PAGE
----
This is a friendly reminder that you are invited to register for the quickly approaching CSBS Methods Series virtual workshop, Causal Inference with Observational Data, on Thursday, May 28, 2020. You may attend one or more sessions throughout the day presented by:
Jacob Bowers, Associate Professor of Political Science and Statistics, University of Illinois
Jonathan Livengood, Associate Professor of Philosophy, University of Illinois
Lucia Petito, Assistant Professor of Preventive Medicine (Biostatistics), Northwestern University
Rodrigo Pinto, Assistant Professor of Economics, University of California Los Angeles
Felix Thoemmes, Associate Professor of Human Development, Cornell University
Participants will have the opportunity to learn from various disciplines about different approaches to causal inference. The workshop will conclude with a panel discussion.
Zoom details will be provided following your registration.
9 – 10 a.m.
"Basics of Graphical Causal Modeling" by Prof. Livengood
Introduces the formalism of graphical causal models and how to interpret them, discusses some results in causal search, and discusses the problem of mixed populations.
10 – 11 a.m.
"Emulating Randomized Trials using ‘Found’ Data" by Prof. Petito
Introduces participants to the estimation of intention-to-treat and per-protocol effects in randomized trials with survival outcomes, and how to extend these concepts to research done in “found” data using the target trial concept.
11 a.m. – noon
"Beyond the Average Treatment Effect: Causal Inference on Networks and Across Thousands of Strata" by Prof. Bowers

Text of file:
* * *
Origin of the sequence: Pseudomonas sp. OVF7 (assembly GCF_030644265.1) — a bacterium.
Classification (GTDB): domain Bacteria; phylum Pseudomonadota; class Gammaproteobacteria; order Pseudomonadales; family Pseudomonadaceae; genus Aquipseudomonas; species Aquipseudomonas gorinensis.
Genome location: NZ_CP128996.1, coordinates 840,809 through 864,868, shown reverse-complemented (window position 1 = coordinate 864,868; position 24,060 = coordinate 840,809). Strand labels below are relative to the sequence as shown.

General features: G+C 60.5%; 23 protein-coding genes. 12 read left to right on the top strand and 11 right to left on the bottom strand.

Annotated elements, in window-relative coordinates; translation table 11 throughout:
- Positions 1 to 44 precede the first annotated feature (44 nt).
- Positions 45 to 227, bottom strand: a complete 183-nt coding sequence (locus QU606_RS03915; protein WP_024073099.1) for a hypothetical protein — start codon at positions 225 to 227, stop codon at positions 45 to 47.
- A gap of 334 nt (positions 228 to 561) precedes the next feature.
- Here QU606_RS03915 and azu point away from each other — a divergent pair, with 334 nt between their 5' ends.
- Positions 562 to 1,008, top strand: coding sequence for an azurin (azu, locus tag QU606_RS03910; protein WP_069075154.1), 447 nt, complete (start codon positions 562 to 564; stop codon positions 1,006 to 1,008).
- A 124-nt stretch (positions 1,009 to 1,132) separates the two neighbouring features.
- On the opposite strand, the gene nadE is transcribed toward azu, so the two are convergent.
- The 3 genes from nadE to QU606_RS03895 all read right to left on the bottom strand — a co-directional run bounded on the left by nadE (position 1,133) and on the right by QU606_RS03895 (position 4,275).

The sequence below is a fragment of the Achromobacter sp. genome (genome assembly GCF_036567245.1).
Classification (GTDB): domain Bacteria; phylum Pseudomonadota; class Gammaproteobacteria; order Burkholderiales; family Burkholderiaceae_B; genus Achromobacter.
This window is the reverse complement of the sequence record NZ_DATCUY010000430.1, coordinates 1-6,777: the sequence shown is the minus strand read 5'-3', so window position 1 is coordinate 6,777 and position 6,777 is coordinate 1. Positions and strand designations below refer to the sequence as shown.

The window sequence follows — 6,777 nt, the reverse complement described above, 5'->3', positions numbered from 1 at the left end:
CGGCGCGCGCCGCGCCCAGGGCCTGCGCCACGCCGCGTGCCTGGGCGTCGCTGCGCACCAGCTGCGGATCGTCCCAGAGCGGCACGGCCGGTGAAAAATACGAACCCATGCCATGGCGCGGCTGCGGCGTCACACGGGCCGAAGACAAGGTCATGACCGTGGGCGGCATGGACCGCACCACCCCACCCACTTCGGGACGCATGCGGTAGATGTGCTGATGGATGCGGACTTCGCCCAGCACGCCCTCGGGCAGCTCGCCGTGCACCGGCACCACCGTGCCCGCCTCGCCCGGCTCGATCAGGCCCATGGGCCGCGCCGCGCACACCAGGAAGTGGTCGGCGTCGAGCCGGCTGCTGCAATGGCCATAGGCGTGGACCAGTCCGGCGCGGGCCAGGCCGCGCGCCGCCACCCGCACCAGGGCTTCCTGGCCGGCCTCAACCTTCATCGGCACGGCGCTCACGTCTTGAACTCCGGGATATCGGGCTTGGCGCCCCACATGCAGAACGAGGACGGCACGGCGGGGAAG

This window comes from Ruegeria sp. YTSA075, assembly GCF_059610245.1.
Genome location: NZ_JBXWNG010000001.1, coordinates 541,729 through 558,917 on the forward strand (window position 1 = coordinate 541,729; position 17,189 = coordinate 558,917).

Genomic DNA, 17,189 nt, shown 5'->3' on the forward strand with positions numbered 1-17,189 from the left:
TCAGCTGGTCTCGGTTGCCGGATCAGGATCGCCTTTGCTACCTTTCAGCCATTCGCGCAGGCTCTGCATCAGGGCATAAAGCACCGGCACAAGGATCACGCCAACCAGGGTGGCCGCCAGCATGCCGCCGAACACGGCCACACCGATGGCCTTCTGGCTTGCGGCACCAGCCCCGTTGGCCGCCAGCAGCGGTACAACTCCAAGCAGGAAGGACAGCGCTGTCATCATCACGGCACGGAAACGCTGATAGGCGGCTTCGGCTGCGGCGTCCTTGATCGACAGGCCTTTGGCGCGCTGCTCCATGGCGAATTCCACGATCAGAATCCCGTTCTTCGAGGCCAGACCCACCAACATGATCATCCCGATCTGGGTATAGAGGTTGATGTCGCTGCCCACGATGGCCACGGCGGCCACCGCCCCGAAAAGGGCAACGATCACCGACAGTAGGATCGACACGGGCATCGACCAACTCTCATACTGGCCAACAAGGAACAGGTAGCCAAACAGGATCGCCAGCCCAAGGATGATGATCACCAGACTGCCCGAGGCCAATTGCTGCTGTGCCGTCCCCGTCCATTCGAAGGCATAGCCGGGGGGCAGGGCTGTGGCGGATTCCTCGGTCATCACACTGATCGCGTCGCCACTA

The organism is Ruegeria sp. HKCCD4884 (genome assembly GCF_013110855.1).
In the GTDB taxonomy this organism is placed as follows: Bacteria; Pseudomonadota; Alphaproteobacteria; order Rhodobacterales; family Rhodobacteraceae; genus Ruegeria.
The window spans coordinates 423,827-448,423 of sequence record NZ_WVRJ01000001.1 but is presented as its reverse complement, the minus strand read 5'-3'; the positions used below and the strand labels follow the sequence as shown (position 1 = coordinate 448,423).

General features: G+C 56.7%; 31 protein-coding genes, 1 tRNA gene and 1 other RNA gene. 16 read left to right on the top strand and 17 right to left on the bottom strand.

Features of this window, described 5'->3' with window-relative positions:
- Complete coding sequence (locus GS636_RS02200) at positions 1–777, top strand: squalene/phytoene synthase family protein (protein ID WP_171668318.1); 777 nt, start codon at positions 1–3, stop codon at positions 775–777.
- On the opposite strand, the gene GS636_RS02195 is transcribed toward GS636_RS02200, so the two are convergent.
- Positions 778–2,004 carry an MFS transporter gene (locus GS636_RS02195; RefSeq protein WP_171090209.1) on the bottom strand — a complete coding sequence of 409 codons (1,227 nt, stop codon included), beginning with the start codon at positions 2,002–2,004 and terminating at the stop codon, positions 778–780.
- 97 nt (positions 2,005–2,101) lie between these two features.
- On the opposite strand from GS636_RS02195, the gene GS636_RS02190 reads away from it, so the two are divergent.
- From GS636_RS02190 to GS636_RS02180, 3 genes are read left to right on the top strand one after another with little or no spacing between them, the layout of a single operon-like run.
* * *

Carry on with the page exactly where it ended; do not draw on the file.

When an experimental treatment can propagate across a network, it is difficult to define a single "average treatment effect" even if we want to learn about the causal effect of the treatment. When an experiment occurs in thousands of sites, policy makers' interest may lie in detecting effects in specific sites rather than in estimating an average effect within each site. This brief talk shows how a testing-based approach to causal inference can be used to complement estimation-based approaches in these complex but common situations.
Noon – 1:30 p.m.
1:30 – 2:30 p.m.
"Causal Thinking and Methods in the Field of Psychology" by Prof. Thoemmes
Discusses the history of causal thinking in the field of psychology, juxtaposed with developments outside the field, and how current examples from psychological research could be improved with considerations of causal effects.
2:30 – 3:30 p.m.
"Identifying Causal Effects Using Instrumental Variables" by Prof. Pinto
Addresses economic incentives, human behavior, and the design of social experiments and shows how instrumental variables can be applied to examine some important social experiments that fight poverty.
3:30 – 4:30 p.m.
Thank you for considering this invitation.
Cristina Alvarez-Mingote, Associate Director, CSBS
on behalf of
Brent Roberts, Professor of Psychology and Director, CSBS